Is prudence a virtue?

Prudence-by-Piero-del-Pollaiuolo

Is prudence a Biblical virtue?

In a previous post I argued that the notion of Christian virtue is a lost but powerful component of the Church’s call to “make disciples”, to help members of our churches to move from the early stages of faith towards maturity. This seems crucial both to fulfil the Great Commission in making disciples, not just converts, and in forming Christians who will “wear God” by clothing themselves in virtues which, unlike theological truths, the world around can see.

Cultivating virtue matters both to discipleship and evangelism in a post -Christian world.

Before we look at the key virtues of faith, hope and love, I want to explore whether Augustine and Thomas were right to claim for faith the four Greek “cardinal” virtues of prudence, self-control, courage and justice, especially prudence, which Aristotle saw as the key to all moral virtue.

Prudence (Latin prudentia , Greek phronesis or sophia, Hebrew hokmah or da’at) is not simply, despite its adoption in at least one insurance company name, caution with money. Prudence may save for a rainy day because it knows this is wise, and it may drive carefully because it is encouraged by French road signs (“soyez prudent!”) but it can equally be bold and take risks when needed. It learns from the past and plans for the future (symbolised in the classic image above by Piero del Pollaiuolo with looking glass and serpent-on-pole).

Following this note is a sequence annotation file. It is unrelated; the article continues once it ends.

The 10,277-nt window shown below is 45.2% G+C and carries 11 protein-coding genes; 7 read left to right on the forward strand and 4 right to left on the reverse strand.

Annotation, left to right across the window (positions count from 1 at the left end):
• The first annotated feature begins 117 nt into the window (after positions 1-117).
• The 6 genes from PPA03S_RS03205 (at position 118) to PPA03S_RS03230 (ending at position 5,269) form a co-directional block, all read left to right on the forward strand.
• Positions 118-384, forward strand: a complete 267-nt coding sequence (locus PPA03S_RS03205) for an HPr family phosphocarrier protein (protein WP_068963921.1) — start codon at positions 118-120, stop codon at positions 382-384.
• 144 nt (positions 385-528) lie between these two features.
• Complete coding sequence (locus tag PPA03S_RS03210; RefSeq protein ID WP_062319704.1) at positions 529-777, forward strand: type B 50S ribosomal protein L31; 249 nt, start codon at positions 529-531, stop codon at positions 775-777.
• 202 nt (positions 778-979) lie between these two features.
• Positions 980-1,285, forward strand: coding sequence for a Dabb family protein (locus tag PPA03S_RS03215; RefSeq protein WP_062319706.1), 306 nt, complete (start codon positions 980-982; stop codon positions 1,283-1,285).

Prudence in Aristotle resembles the practical “wisdom” of Proverbs and James in the Scriptures. It is shrewdness in the tasks and decisions of life, what we might call common sense, and what Paul and Peter call “insight”. Jesus speaks of the “wisdom” of the shrewd manager in Luke 16:8, who uses material resources to insure against imminent punishment.

For Aristotle, prudence is key – each moral virtue relies upon prudence (you cannot be courageous until you are also prudent, for instance), and prudence demands each virtue:

“It is not possible to be good without prudence, or prudent without being good.” (Nichomachean Ethics VI 13).

The Biblical picture of “wisdom” or “prudence” goes deeper than Aristotle’s, however. It comes from knowing God, and is a gift of God (supremely granted to Solomon, 1 Kings 3:5-14). It links closely to knowledge of the Law in Proverbs (see eg 8:1-13; 9:10) just as its opposite, folly, goes along with a godless life. Hence Gabriel promises that John the Baptist will prepare people for the Messiah by “turning the hearts of many to the wisdom (phronesis) of the righteous” (Luke 1:17) – prudence is connected to righteous life. The boy Jesus astonishes the Nazerenes with his “wisdom” (sophia, Mark 6:2), and Luke 2 twice emphasises how Jesus grew in “wisdom” in his youth (40, 47).

Although his use of the word is rare, Jesus describes the man who builds his house on the rock as “wise” in a context which is clearly not just about common sense but spiritual insight and kingdom loyalty (Matthew 7:24). The same is true of the “wise” virgins and stewards of Matthew 24. Prudence in gospel terms is about radical decision to follow Christ.